Cannes Day Ten: The White Ribbon
Posted on Friday May 22, 2009, 18:59 by Damon Wise in Cannes Film Festival
Apologies for not updating, but the rigours of Cannes mean that one can either do interviews, see films, or get drunk and do nothing at all. I have, of course, been taking the first option, and although I cannot reveal who with, I can now say with impunity that I now know quite a lot about one of the 20 films in competition, having spoken to pretty much everyone in it or involved in it. In the last 48 hours I've only seen one film: Michael Haneke's The White Ribbon. And while tiredness, bad signage in the Palais and pathetic air conditioning conspired to ruin that viewing experience, I think this is a very strong film with a lot of potential to win several of the prizes available on Sunday.
In my semi-official reaction to the film's PR people I described it as The Suspicions Of Mr Whicher as related by The Fast Show's Rowley Birkin QC; it's a sort of pre-WW1 Midsomer Murders mystery in which the crimes are never solved while the seeds of many, many more are sown. I haven't liked Haneke much in the past, and I went into The White Ribbon with low expectations, not because I'm an idiot but because his films aren't usually to my taste. I thought Funny Games (the original) was dull and rather hypocritical. It's like me writing the words “big fat arse” here and then being really disappointed in you for knowing what those words mean (and perhaps even smiling), then bollocking you for having a limited vocabulary and an immature sense of humour.
Cache was OK, but, again, I didn't see the fuss. Wasn't it just the first half of David Lynch's Lost Highway without the gothic metal meltdown? But the beauty of my job is that I get to see things first, uncontaminated by critics, and like every sophisticated gentleman of the world, one of my biggest pleasures in life is being proved wrong. Now, The White Ribbon didn't do that straight off, but the film has a beautiful, brooding quality that combines the fuzzy simplicity of a folk tale and the rich intellectual rigour of a 19th-century Russian novel. People here are already tipping it for the Palme D'Or, and that's partly because, well, they would, wouldn't they? Haneke is a festival darling, he's never won the big one, and has his sometime muse Isabelle Huppert chairing the jury (a cynic might wonder if that appointment was deliberate). Now, after the final credits rolled, I initially thought The White Ribbon hadn't challenged Jane Campion's Bright Star in the Palme stakes. But the more I thought about it, I realised that the film might yet do it. The cinematography is amazing, the performances are all superb, and its artfully scripted evocation of the uncanny is truly masterful. So there we have all the various prizes – directing, script, acting – covered. So why not the big one?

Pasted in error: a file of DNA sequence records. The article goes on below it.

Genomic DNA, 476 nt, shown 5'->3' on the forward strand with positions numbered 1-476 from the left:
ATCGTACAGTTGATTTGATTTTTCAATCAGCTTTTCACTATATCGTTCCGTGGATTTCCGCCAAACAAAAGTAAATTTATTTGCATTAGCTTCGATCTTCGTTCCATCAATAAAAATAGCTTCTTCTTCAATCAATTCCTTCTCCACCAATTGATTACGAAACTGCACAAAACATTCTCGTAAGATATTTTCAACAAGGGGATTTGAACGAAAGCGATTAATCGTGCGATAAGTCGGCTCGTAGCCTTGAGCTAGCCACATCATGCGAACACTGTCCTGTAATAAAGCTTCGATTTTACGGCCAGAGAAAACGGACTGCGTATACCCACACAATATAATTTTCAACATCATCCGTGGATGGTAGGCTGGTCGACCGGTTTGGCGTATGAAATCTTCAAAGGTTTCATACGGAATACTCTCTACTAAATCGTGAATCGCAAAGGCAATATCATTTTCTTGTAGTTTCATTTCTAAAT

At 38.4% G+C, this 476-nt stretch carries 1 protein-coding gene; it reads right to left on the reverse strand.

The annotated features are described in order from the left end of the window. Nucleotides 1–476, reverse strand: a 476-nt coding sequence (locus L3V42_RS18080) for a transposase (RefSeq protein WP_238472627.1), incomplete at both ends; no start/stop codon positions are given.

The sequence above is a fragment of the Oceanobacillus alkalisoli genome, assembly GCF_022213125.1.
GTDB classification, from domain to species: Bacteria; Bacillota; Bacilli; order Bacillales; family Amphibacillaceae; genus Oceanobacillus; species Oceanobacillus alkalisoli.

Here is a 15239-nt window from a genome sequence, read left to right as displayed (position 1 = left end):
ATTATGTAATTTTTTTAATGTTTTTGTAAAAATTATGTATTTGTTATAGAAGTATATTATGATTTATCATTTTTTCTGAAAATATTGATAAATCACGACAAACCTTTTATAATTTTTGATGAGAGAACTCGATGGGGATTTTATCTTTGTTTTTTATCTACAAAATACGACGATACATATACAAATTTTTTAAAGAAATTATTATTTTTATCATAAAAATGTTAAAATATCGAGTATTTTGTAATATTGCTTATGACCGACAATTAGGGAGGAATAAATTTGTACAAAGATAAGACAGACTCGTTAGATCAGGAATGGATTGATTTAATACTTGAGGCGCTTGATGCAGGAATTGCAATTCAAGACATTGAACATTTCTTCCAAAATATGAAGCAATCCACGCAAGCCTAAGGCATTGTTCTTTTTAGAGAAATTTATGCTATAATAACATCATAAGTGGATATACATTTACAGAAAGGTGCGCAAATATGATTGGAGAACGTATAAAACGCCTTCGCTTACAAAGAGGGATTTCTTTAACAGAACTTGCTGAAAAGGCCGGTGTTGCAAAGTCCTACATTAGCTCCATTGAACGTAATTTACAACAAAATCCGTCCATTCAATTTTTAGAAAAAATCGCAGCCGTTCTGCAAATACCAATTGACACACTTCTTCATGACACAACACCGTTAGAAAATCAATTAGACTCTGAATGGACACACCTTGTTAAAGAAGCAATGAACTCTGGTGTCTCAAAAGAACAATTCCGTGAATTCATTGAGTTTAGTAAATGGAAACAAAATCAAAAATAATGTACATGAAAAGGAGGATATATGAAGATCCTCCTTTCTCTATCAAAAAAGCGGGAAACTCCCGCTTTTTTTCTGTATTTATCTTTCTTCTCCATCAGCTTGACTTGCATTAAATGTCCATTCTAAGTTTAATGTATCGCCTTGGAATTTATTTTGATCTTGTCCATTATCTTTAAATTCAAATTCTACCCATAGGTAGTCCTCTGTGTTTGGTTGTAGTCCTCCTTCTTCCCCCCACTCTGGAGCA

I'm still wrestling with that. The beginning suggests a kind of Village Of The Damned on quaaludes, finding the rural German town of Eichwald falling victim to a series of strange and violent events in a very close community in 1913. First the pastor is hurt in an accident involving his horse and a hidden tripwire, then the wife of a farmworker dies in a fall. From here, the film swirls outwards like a reverse whirlpool, revealing lies, deceit, ambiguity, secrets and intrigues, all within a claustrophobic and often toxic social hierarchy that denies individuality, freedom and growth. It's not giving too much away to say that Haneke withholds many of the pleasures you might expect from a movie (hey, we couldn't even get into his party with invites!). But, for once, this is a film of his that allows you in, not simply to mingle with characters but to feel their pains and pleasures and confusions, while understanding their basic frustrations. Our entry is through the local teacher (Christian Friedel), who courts the local baron's nanny, and the aged recollections of this self-confessed unreliable narrator form the ragged spine of the piece. At two and half hours it's massively long, and it's sometimes tough to keep track of who's who with all those bloody kids, but Haneke keeps a very strict eye on his subtext, creating an epic, often beautiful drama about responsibility and evil, with a steady pulse of pure human evil that, like Alan Moore's From Hell, wonders aloud if the horrors of world wars one and two were not just political in origin but a macabre and inevitable manifestation of the human psyche itself.
Work pressures mean I have not yet seen The Imaginarium Of Dr Parnassus (we're eyeing up the 12pm screening tomorrow), and as for Gaspar Noe's Enter The Void, hopefully I'll be at the screening at 5-ish, ready for an early evening verdict. And with that, I leave you with my predictions. I'll lay off too much Palme speculation for the minute, but I think The White Ribbon is in the frame, along with Bright Star, A Prophet and the Almodovar (Broken Embraces). Tarantino is strong for prizes in the writing, directing and acting stakes, as is Jacques Audiard, for A Prophet. And I'll chuck a weird one in here: maybe Antichrist get a goodie bag too. But, still, it's only Friday afternoon and I haven't had chance to hear any of the Croisette gossip from today...